posted on July 13, 2010 12:07
Resin tappers collect resin throughout the forests of the Northern Plains of Preah Vihear. This activity is a very important source of income for community members as resin tappers can earn US$100-600 per month. Resin tappers often disturb wildlife by camping at waterholes, they start forest fires and engage in hunting both opportunistically and commercially. Addressing the illegal activity associated with resin-tapping is necessary to improve the conservation status of the landscape. As resin-tapping is so lucrative for community members, it is not socially or financially feasible to stop resin collection. Additionally, resin tappers know the forest intimately and can avoid law enforcement patrols and guide hunters easily. Finding a mechanism to improve cooperation of resin tappers is therefore required for effective management and to reduce management costs.
WCS, working with the Forestry Administration, has developed two activities to improve cooperation of resin tappers in the forest. The first was to provide chits which village chiefs were asked to give to tappers when they enter the forest for which chiefs were paid $10 a month. This helped patrol teams stop people from non-traditional user villages claiming ownership of new trees. This system was implemented in four villages in 2009 and on average 47 people per village per month have been taking chits. It has since been expanded to a total of nine villages. Tappers from villages close to the forest tend to visit in smaller groups and for shorter periods compared to those villages further away. This has implications for management as groups staying longer in the forest will tend to subsist more on forest resources such as wildlife. Importantly, the chit system seems to be an effective and cheap method of monitoring access to the forest by tappers.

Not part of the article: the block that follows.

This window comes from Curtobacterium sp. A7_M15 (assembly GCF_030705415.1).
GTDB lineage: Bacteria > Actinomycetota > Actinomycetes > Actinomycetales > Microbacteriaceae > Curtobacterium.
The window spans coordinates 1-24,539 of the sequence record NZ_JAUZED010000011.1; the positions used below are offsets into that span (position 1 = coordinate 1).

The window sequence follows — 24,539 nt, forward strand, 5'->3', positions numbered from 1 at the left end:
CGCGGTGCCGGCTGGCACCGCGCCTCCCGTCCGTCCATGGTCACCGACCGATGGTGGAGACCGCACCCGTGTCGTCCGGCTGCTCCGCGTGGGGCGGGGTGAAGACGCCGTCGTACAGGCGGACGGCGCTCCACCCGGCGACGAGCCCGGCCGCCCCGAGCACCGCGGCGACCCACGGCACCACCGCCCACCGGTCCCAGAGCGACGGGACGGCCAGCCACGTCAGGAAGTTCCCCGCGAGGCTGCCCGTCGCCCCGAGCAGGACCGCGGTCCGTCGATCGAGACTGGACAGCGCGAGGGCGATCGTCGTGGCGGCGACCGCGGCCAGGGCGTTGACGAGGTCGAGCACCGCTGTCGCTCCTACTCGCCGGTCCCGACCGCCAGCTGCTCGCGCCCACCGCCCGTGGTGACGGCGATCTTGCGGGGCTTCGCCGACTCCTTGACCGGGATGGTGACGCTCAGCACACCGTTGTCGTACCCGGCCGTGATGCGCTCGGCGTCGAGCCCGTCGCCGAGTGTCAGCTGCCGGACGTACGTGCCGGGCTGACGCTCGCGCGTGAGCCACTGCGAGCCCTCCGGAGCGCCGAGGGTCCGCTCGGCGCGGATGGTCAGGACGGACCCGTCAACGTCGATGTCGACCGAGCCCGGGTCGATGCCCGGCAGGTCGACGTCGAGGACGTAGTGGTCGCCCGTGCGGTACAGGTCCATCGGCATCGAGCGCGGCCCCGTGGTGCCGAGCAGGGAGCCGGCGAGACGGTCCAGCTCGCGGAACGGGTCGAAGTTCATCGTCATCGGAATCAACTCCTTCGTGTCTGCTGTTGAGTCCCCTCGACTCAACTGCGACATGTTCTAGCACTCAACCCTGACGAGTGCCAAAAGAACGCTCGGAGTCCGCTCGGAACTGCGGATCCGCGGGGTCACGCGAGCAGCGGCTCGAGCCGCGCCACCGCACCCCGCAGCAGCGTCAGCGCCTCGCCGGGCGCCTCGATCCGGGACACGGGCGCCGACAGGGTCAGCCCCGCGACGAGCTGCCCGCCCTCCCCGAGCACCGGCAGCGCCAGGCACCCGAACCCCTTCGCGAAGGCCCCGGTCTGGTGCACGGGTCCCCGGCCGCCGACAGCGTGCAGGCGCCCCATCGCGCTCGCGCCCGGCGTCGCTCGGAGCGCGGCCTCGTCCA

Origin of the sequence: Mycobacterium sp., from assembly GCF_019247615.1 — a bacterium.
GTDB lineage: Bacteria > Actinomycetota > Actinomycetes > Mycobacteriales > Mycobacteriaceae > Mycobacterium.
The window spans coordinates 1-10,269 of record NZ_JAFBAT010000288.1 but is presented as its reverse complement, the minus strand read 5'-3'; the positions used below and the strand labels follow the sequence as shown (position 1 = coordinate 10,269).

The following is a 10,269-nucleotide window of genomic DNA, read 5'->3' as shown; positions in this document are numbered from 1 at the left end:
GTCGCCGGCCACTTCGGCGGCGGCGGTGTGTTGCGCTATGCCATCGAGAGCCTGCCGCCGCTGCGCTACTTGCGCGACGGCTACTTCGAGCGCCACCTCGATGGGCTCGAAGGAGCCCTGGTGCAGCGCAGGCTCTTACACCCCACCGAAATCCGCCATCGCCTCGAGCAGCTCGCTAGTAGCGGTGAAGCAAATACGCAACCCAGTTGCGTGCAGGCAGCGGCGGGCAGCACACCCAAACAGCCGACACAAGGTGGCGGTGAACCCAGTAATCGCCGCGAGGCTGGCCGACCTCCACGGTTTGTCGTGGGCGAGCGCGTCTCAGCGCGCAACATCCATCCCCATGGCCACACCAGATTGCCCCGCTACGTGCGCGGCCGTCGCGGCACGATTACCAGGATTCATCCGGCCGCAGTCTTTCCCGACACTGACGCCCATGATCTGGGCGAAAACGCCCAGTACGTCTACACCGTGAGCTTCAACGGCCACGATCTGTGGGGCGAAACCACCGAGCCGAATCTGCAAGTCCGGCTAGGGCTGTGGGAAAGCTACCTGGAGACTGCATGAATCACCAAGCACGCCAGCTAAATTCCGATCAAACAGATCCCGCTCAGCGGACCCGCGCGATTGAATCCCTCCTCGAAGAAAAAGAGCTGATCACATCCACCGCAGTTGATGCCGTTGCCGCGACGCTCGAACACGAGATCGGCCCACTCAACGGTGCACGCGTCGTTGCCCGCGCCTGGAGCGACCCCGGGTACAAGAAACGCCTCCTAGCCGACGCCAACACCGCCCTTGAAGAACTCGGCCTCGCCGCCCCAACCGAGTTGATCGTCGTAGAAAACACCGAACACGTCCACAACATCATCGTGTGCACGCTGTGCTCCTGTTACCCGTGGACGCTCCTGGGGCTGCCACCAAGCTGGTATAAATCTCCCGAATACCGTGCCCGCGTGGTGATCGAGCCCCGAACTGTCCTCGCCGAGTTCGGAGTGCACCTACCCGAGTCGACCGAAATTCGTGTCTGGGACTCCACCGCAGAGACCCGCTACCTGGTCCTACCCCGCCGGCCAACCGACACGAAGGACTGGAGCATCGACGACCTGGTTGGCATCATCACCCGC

The other main activity was to mark and locate each resin tree owned by community members in part of the landscape. This helped tappers understand the value of demonstrating their ownership over tapping rights in the areas that they have traditionally used. The results also show that it is possible to identify specific camping sites for tapping areas. Introduction of camping regulations and monitoring by patrol teams will reduce threats to wildlife. An important potential benefit for development of sustainable management is that resin tappers are site specific: each tapper can be made responsible for monitoring and even preventing illegal activities in their tapping area. If tapper are questioned every time illegal activities occur in their individual tapping areas it will encourage tappers to try and reduce such illegal activities.